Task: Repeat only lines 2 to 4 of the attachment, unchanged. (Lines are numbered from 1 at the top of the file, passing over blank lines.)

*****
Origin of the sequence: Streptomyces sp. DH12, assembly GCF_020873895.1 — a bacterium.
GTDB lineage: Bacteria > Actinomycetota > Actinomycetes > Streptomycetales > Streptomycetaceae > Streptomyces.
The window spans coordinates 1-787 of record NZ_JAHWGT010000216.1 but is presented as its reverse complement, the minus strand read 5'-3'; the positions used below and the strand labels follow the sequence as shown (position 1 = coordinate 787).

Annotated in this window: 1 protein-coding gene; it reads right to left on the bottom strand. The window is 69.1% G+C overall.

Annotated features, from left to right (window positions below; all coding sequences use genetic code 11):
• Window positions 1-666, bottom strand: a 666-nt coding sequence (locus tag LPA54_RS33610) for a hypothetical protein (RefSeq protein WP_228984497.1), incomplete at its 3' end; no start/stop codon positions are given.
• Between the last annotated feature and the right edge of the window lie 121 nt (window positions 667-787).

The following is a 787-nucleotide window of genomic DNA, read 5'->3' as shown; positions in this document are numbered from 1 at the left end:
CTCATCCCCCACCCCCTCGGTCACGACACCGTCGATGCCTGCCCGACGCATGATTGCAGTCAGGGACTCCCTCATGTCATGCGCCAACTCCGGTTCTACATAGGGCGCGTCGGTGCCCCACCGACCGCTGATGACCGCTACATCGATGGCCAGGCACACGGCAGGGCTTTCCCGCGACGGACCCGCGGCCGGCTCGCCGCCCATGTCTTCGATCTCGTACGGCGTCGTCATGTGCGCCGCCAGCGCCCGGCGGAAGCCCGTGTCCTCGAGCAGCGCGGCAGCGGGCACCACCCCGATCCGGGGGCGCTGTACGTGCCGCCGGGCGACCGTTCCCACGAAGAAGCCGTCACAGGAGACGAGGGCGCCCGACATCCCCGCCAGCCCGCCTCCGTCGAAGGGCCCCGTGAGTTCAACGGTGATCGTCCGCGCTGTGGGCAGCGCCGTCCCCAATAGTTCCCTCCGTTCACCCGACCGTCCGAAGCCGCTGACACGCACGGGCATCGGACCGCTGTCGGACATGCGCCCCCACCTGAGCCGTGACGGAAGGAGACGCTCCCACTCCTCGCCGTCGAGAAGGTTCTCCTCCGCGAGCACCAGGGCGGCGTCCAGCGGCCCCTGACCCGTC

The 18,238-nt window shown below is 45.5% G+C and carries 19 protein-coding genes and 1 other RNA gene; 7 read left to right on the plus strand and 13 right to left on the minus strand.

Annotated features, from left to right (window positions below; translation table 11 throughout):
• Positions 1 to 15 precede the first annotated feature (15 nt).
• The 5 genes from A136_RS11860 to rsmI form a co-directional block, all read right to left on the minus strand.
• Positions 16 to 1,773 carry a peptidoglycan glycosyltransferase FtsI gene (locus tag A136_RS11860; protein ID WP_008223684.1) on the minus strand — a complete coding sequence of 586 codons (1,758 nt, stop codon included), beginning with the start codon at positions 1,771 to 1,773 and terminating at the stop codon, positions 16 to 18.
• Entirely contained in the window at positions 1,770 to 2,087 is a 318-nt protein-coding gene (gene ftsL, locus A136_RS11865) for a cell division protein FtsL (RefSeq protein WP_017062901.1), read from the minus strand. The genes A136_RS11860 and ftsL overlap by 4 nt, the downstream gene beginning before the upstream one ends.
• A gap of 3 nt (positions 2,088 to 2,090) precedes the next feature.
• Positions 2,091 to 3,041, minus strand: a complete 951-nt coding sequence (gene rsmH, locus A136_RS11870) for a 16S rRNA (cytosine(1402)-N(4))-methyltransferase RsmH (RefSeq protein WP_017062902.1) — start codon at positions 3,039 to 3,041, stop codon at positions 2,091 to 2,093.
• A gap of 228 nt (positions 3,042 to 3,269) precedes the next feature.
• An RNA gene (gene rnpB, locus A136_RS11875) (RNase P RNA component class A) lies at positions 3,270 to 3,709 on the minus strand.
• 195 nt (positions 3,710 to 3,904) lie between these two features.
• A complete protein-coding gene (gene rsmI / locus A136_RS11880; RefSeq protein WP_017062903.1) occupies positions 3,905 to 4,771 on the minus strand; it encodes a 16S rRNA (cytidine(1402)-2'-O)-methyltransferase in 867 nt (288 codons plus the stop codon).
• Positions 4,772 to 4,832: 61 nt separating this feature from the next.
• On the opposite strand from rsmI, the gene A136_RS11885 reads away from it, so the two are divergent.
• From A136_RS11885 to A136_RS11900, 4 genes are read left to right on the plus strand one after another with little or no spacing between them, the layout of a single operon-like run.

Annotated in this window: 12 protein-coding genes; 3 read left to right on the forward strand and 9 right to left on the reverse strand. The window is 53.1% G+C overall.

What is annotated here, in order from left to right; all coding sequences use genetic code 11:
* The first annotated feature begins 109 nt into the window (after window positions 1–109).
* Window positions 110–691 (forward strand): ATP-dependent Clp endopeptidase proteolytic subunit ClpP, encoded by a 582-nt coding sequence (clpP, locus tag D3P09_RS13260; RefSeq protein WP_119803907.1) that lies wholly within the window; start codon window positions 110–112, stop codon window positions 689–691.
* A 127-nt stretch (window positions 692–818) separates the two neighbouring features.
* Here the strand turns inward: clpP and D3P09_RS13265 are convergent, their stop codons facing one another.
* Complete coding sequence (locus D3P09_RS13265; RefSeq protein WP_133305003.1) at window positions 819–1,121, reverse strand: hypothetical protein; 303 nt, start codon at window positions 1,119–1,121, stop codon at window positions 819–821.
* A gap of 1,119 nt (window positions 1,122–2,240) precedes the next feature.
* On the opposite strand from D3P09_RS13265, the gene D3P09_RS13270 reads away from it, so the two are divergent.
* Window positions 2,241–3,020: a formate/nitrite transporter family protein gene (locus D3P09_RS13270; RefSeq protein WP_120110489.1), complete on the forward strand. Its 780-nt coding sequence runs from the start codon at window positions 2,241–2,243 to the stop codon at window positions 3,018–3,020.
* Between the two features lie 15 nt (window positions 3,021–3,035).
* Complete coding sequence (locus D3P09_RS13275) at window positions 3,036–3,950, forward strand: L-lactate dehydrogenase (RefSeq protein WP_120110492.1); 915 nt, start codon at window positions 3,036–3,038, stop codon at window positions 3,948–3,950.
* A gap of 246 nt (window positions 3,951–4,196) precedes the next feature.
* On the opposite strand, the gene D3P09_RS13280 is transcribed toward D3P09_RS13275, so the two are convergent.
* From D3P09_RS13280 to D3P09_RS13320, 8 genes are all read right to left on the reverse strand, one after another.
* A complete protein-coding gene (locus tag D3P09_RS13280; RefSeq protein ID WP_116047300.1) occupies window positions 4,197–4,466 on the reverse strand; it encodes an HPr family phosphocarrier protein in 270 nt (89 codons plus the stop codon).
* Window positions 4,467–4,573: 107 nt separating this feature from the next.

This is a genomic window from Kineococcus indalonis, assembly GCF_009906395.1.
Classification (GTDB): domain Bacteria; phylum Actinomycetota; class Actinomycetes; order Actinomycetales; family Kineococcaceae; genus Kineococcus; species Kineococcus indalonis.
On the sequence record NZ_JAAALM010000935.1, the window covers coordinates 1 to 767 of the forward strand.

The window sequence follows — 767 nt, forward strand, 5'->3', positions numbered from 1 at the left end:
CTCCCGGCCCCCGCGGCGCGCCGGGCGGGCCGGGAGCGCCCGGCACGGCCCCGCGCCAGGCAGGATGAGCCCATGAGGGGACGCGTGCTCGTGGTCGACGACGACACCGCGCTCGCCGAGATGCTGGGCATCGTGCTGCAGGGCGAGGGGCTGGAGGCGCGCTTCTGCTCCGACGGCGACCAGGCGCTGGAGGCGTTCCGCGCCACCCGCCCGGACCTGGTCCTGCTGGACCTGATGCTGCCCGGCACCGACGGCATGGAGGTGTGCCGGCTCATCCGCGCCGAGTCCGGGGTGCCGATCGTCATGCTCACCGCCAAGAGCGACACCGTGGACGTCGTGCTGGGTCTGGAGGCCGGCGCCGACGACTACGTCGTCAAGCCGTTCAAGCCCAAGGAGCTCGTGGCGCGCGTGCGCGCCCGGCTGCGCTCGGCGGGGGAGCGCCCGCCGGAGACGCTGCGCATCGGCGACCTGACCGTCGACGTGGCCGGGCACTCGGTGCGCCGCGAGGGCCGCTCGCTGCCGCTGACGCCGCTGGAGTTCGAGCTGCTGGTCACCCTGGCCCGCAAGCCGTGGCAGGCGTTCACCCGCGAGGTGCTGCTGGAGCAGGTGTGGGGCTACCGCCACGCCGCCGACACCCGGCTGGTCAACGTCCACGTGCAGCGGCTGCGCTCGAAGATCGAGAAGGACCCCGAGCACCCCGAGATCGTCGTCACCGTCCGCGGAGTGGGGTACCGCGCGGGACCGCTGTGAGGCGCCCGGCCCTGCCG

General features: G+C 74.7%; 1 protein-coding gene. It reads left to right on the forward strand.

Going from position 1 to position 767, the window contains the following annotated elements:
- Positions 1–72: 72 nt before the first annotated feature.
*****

GTDB lineage: Bacteria > Actinomycetota > Actinomycetes > Streptomycetales > Streptomycetaceae > Streptomyces.
The window spans coordinates 1-787 of record NZ_JAHWGT010000216.1 but is presented as its reverse complement, the minus strand read 5'-3'; the positions used below and the strand labels follow the sequence as shown (position 1 = coordinate 787).

Annotated in this window: 1 protein-coding gene; it reads right to left on the bottom strand. The window is 69.1% G+C overall.